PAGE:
HTTPS (source: Fabio Lanari on Wikimedia Commons)

HTTPS Everywhere! So the plugin says, and now browsers are warning users that sites not implementing https:// are security risks. Using HTTPS everywhere is good advice. And this really means "everywhere": the home page, everything. Not just the login page, or the page where you accept donations. Everything.

Implementing HTTPS everywhere has some downsides, as Eric Meyer points out. It breaks caching, which makes the web much slower for people limited to satellite connections (and that's much of the third world); it's a problem for people who, for various reasons, have to use older browsers (there are more ancient browsers and operating systems in the world than you would like to think, trust me); domain names and IP address are handled by lower-level protocols that HTTPS doesn't get to touch, so it's not as private as one would like; and more. It's not a great solution, but it's a necessary one. (Meyer's article, and the comments following it, are excellent.)

The real problem isn't HTTPS's downsides; it's that I see and hear more and more complaints from people who run simple non-commercial sites asking why this affects them. Do you need cryptographic security if your site is a simple read-only, text-only site with nothing controversial? Unfortunately, you do. Here's why. Since the ISPs' theft of the web (it's not limited to the loss of Network Neutrality, and not just an issue in the U.S.), the ISPs themselves can legally execute man-in-the-middle attacks to:

The first two are happening already; the third may be. (It's possible that GDPR, which protects European citizens regardless of where they're located, might prevent ISPs from collecting and selling browsing history. I wouldn't count on it, though.)

Yesterday, I poked around a bit and found many sites that don't use HTTPS everywhere. Those sites include an ivy league university (Cornell, get your act together!), many non-profit organizations (including several that I belong to), several well-known newspapers and magazines, local libraries, and a lot of small businesses. The irony is most of these sites accept donations, let you read restricted-access materials, and even sell stuff online, and these pages are already using HTTPS (though not always correctly). Protecting the entire site doesn't require that big a change. In many cases, using HTTPS for the entire site is simpler than protecting a limited collection of pages.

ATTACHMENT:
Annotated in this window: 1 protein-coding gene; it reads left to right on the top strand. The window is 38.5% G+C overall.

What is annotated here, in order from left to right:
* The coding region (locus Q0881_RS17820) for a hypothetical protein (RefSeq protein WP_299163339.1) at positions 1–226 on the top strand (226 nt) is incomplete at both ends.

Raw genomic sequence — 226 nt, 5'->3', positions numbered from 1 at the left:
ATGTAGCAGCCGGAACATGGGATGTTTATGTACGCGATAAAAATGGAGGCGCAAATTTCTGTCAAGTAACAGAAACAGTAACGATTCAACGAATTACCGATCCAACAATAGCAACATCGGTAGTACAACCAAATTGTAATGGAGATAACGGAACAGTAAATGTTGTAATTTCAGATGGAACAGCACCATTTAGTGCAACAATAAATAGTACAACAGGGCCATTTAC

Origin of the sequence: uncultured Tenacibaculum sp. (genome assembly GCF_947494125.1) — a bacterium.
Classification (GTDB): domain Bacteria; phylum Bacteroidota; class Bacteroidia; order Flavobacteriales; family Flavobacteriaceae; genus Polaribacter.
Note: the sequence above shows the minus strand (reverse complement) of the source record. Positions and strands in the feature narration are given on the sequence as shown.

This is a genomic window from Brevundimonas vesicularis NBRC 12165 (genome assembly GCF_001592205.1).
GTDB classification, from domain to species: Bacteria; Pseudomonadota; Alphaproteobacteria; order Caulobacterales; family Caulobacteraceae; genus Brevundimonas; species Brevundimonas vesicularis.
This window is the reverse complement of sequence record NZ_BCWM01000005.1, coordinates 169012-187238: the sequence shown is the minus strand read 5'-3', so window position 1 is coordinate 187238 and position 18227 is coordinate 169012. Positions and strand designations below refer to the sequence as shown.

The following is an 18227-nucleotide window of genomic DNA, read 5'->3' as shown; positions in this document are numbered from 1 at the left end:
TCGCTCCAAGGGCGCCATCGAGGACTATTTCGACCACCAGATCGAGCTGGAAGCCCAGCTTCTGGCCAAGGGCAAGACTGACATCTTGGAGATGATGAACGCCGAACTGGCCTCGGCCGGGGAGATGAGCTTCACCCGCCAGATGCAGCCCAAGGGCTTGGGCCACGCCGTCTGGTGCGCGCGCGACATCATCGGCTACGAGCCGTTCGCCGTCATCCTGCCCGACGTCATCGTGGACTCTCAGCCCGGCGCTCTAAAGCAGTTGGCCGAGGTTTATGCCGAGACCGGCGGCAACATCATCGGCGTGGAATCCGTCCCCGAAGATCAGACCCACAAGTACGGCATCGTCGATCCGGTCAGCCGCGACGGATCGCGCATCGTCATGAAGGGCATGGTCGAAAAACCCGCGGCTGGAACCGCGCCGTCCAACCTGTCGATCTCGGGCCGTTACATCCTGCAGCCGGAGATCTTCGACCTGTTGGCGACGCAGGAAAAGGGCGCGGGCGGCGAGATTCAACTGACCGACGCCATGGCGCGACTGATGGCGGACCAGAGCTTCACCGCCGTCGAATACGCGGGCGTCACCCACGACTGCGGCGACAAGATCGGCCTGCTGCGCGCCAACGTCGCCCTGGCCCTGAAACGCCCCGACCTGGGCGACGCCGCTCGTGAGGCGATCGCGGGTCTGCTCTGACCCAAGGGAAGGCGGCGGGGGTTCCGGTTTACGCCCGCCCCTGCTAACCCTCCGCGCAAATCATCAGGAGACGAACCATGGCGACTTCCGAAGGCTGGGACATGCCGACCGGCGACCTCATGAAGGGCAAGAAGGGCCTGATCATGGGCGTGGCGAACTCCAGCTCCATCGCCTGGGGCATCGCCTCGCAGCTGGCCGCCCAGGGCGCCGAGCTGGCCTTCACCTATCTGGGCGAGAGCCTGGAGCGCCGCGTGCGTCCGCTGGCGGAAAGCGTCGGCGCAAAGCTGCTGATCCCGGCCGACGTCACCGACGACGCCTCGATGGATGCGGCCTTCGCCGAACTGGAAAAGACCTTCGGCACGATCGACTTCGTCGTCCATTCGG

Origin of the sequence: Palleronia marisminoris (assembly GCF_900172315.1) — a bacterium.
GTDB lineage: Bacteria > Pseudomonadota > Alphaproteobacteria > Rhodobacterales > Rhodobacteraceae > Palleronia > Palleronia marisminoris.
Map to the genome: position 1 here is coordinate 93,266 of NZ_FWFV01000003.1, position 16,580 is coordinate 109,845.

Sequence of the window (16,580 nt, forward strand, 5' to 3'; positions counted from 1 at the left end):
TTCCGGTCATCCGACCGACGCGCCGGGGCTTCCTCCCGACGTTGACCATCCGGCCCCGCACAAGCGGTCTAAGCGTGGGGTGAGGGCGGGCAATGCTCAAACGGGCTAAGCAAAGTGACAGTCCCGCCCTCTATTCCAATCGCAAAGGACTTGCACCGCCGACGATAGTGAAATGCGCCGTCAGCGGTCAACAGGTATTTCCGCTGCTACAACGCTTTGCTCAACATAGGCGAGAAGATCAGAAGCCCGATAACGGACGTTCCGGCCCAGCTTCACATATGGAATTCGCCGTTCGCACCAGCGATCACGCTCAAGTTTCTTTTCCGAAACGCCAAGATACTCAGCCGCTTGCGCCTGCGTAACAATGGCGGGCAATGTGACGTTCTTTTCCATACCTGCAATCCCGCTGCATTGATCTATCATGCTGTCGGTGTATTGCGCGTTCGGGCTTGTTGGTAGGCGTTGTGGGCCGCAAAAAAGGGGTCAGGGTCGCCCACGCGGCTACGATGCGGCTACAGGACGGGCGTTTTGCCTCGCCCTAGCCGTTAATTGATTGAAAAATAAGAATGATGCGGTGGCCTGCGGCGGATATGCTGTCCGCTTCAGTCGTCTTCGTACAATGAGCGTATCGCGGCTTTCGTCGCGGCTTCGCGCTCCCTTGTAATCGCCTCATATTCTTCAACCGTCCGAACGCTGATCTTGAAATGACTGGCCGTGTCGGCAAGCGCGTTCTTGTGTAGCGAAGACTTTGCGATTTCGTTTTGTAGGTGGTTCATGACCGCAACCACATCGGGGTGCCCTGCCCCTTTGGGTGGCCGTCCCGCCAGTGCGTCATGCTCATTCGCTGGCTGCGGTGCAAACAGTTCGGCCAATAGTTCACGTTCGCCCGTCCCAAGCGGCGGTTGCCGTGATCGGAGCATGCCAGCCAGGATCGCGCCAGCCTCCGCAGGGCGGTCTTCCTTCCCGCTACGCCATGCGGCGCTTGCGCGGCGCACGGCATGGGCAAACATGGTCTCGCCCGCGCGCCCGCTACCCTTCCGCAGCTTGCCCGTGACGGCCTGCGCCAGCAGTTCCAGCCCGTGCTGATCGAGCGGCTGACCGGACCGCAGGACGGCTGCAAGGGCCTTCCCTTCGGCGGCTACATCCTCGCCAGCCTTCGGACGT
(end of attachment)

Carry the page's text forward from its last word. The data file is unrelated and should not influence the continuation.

I agree that HTTPS is a significant administrative burden for simple, static sites, or sites that are run by groups that don’t have the technical ability to implement HTTPS. Services like Let's Encrypt reduce some of the burden (Let's Encrypt provides free certificates, reducing the process of setting up HTTPS to a few well-placed clicks)—but you still have to do it.

Nothing stays simple and elegant, particularly when it's under attack. And the web is under attack: from the pirate ISPs, from hostile governments (a somewhat different issue, but related), and from many other actors. HTTPS is a solution—a problematic one, I’ll grant, and one that imposes a burden on the sites least capable of dealing with technical overhead, but we don't have a better solution. Well, yes, we do have a better solution: IPSec and IPv6 solve the problem nicely. But we've been waiting for widespread adoption of those for more than 20 years, and we're still waiting. These are problems we need to solve now.

"There's nothing on my site that requires cryptography" doesn't help anyone. That's no more helpful than people who say "I have nothing to hide, so I don't need privacy." You don't need either privacy or HTTPS until you do, and then it's way, way too late. Do it for your users' sake.

Article image: HTTPS (source: Fabio Lanari on Wikimedia Commons).